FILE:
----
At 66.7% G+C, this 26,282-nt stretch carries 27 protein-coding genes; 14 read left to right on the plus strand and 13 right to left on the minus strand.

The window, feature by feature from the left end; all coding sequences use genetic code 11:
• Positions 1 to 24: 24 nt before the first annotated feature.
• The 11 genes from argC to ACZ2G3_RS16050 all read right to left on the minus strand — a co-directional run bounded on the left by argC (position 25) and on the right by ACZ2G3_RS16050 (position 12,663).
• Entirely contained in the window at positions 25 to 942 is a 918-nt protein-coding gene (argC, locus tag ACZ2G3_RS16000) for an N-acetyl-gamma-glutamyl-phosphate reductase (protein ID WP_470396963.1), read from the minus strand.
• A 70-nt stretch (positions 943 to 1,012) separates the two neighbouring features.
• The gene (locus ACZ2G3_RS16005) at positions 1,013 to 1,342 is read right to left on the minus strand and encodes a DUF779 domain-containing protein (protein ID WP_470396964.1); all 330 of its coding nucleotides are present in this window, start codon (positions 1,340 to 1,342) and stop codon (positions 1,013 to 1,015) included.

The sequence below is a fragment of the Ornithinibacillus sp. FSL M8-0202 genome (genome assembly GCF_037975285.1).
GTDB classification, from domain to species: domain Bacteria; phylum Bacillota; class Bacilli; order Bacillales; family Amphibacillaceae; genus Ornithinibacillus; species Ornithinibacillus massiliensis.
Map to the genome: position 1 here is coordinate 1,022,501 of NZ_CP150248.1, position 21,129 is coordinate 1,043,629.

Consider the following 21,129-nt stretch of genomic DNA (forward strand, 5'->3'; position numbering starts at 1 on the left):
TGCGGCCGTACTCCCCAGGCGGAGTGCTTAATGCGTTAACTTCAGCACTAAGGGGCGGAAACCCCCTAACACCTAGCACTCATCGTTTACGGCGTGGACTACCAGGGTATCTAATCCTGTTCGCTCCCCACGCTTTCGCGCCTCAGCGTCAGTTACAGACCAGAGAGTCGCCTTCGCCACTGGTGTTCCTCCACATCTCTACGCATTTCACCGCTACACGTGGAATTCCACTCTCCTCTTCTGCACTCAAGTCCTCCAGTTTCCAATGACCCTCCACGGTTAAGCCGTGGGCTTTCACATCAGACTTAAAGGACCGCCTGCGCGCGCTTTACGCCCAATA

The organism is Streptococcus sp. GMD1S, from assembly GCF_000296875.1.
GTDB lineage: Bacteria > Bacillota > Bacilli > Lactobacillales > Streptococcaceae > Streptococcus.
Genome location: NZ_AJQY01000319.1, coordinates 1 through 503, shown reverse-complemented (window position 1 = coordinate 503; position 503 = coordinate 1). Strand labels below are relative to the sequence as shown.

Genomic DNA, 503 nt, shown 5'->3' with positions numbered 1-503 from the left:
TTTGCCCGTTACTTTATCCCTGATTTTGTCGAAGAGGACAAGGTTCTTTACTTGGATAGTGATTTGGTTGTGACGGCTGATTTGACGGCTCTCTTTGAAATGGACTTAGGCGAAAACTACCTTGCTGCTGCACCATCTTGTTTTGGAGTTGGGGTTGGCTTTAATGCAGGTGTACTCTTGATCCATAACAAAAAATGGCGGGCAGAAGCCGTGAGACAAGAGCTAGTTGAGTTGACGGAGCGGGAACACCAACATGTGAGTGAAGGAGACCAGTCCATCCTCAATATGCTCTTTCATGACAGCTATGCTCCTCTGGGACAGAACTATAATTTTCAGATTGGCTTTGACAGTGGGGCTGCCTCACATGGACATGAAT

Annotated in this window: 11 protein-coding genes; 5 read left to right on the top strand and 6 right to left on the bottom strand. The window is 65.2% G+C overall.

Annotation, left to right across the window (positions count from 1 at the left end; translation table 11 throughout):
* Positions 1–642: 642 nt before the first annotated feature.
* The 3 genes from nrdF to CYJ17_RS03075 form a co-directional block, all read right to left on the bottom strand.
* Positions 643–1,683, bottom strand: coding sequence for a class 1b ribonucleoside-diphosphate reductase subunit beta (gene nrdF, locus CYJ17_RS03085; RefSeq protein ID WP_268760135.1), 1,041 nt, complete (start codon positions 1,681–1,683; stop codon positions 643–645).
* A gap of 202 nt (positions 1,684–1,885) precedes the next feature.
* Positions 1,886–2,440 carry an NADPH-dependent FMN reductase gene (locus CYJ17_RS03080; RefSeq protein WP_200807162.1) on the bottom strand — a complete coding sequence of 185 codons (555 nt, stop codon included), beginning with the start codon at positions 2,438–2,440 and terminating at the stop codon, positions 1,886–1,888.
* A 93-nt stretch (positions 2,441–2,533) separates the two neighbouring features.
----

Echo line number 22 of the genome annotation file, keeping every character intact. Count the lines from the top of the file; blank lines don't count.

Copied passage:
* Positions 643–1,683, bottom strand: coding sequence for a class 1b ribonucleoside-diphosphate reductase subunit beta (gene nrdF, locus CYJ17_RS03085; RefSeq protein ID WP_268760135.1), 1,041 nt, complete (start codon positions 1,681–1,683; stop codon positions 643–645).